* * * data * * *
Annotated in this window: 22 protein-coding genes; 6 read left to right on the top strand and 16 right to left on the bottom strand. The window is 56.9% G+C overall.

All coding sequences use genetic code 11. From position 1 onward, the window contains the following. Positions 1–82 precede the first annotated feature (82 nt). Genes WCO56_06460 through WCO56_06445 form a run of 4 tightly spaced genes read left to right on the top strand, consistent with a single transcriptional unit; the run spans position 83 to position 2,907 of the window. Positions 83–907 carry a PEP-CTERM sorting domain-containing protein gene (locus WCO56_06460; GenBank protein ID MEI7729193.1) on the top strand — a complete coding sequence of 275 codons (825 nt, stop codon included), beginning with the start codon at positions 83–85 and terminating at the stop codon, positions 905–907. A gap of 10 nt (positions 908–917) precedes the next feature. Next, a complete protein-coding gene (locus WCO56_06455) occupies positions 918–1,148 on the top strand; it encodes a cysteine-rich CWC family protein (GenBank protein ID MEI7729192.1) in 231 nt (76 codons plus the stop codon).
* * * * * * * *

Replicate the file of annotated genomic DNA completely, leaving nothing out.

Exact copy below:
Annotated in this window: 22 protein-coding genes; 6 read left to right on the top strand and 16 right to left on the bottom strand. The window is 56.9% G+C overall.

All coding sequences use genetic code 11. From position 1 onward, the window contains the following. Positions 1–82 precede the first annotated feature (82 nt). Genes WCO56_06460 through WCO56_06445 form a run of 4 tightly spaced genes read left to right on the top strand, consistent with a single transcriptional unit; the run spans position 83 to position 2,907 of the window. Positions 83–907 carry a PEP-CTERM sorting domain-containing protein gene (locus WCO56_06460; GenBank protein ID MEI7729193.1) on the top strand — a complete coding sequence of 275 codons (825 nt, stop codon included), beginning with the start codon at positions 83–85 and terminating at the stop codon, positions 905–907. A gap of 10 nt (positions 908–917) precedes the next feature. Next, a complete protein-coding gene (locus WCO56_06455) occupies positions 918–1,148 on the top strand; it encodes a cysteine-rich CWC family protein (GenBank protein ID MEI7729192.1) in 231 nt (76 codons plus the stop codon).